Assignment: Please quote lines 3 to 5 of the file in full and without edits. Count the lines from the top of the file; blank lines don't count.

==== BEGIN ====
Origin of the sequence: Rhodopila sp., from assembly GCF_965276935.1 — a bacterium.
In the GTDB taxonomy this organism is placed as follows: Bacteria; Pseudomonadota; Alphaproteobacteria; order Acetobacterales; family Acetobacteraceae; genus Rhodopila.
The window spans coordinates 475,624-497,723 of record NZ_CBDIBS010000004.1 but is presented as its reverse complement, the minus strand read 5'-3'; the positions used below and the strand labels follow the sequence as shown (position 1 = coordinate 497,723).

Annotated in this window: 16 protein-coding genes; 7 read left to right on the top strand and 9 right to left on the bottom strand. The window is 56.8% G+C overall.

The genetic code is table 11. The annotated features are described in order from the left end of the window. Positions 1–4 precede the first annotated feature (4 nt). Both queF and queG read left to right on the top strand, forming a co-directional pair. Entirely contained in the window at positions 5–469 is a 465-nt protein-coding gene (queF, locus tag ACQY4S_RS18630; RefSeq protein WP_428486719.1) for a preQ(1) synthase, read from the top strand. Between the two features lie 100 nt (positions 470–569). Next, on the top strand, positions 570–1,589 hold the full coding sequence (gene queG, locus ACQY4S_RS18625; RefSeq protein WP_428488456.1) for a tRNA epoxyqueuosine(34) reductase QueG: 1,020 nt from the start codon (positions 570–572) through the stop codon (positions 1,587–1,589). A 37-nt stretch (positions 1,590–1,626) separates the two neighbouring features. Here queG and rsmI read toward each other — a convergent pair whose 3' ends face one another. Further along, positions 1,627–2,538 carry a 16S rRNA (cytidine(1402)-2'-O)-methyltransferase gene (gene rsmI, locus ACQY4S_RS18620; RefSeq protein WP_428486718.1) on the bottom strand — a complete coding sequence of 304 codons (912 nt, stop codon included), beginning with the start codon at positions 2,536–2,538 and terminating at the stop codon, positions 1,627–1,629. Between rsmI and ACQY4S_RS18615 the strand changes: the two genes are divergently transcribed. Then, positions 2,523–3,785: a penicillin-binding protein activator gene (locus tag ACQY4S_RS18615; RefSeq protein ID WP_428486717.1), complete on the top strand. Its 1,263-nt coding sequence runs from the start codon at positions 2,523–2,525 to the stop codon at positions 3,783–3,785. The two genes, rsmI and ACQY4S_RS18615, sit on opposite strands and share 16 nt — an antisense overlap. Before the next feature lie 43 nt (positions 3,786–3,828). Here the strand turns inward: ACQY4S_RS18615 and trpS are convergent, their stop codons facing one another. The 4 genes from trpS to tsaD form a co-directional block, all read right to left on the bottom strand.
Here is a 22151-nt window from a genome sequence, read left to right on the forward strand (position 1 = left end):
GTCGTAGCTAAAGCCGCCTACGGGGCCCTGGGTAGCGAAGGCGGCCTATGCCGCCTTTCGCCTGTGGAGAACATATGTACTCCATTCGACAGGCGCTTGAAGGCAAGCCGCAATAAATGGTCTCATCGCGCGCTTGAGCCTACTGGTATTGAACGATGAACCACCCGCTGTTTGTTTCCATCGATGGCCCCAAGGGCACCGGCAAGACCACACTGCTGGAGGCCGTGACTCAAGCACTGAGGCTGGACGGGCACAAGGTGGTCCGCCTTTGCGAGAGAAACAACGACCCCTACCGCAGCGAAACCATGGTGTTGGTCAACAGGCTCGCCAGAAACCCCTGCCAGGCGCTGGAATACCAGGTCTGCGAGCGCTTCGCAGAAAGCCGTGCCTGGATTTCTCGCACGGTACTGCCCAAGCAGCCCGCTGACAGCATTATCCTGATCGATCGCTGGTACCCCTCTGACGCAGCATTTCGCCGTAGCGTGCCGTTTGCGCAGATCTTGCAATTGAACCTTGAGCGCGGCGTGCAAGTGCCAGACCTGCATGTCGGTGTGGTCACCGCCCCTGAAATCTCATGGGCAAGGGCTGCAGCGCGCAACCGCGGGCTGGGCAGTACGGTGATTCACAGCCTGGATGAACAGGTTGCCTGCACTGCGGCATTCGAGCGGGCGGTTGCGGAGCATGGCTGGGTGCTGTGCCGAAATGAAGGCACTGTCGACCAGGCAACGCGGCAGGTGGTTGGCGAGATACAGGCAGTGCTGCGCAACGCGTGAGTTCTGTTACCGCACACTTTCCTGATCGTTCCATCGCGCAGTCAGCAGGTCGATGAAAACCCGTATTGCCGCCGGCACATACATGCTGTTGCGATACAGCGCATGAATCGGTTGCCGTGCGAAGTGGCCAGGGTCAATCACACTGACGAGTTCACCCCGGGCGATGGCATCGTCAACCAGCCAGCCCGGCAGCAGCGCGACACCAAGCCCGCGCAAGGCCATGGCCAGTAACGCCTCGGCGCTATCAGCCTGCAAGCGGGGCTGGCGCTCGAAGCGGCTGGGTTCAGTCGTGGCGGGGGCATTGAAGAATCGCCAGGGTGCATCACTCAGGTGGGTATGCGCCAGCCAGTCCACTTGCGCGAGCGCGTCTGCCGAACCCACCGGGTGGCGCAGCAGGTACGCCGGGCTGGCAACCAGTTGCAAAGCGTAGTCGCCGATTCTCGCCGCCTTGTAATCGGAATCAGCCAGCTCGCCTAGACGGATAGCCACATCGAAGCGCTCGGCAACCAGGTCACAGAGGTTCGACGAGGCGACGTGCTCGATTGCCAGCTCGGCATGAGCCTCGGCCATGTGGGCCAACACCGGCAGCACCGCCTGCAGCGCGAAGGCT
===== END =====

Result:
The window spans coordinates 475,624-497,723 of record NZ_CBDIBS010000004.1 but is presented as its reverse complement, the minus strand read 5'-3'; the positions used below and the strand labels follow the sequence as shown (position 1 = coordinate 497,723).

Annotated in this window: 16 protein-coding genes; 7 read left to right on the top strand and 9 right to left on the bottom strand. The window is 56.8% G+C overall.

The genetic code is table 11. The annotated features are described in order from the left end of the window. Positions 1–4 precede the first annotated feature (4 nt). Both queF and queG read left to right on the top strand, forming a co-directional pair. Entirely contained in the window at positions 5–469 is a 465-nt protein-coding gene (queF, locus tag ACQY4S_RS18630; RefSeq protein WP_428486719.1) for a preQ(1) synthase, read from the top strand. Between the two features lie 100 nt (positions 470–569). Next, on the top strand, positions 570–1,589 hold the full coding sequence (gene queG, locus ACQY4S_RS18625; RefSeq protein WP_428488456.1) for a tRNA epoxyqueuosine(34) reductase QueG: 1,020 nt from the start codon (positions 570–572) through the stop codon (positions 1,587–1,589). A 37-nt stretch (positions 1,590–1,626) separates the two neighbouring features. Here queG and rsmI read toward each other — a convergent pair whose 3' ends face one another. Further along, positions 1,627–2,538 carry a 16S rRNA (cytidine(1402)-2'-O)-methyltransferase gene (gene rsmI, locus ACQY4S_RS18620; RefSeq protein WP_428486718.1) on the bottom strand — a complete coding sequence of 304 codons (912 nt, stop codon included), beginning with the start codon at positions 2,536–2,538 and terminating at the stop codon, positions 1,627–1,629. Between rsmI and ACQY4S_RS18615 the strand changes: the two genes are divergently transcribed. Then, positions 2,523–3,785: a penicillin-binding protein activator gene (locus tag ACQY4S_RS18615; RefSeq protein ID WP_428486717.1), complete on the top strand. Its 1,263-nt coding sequence runs from the start codon at positions 2,523–2,525 to the stop codon at positions 3,783–3,785. The two genes, rsmI and ACQY4S_RS18615, sit on opposite strands and share 16 nt — an antisense overlap. Before the next feature lie 43 nt (positions 3,786–3,828). Here the strand turns inward: ACQY4S_RS18615 and trpS are convergent, their stop codons facing one another. The 4 genes from trpS to tsaD form a co-directional block, all read right to left on the bottom strand.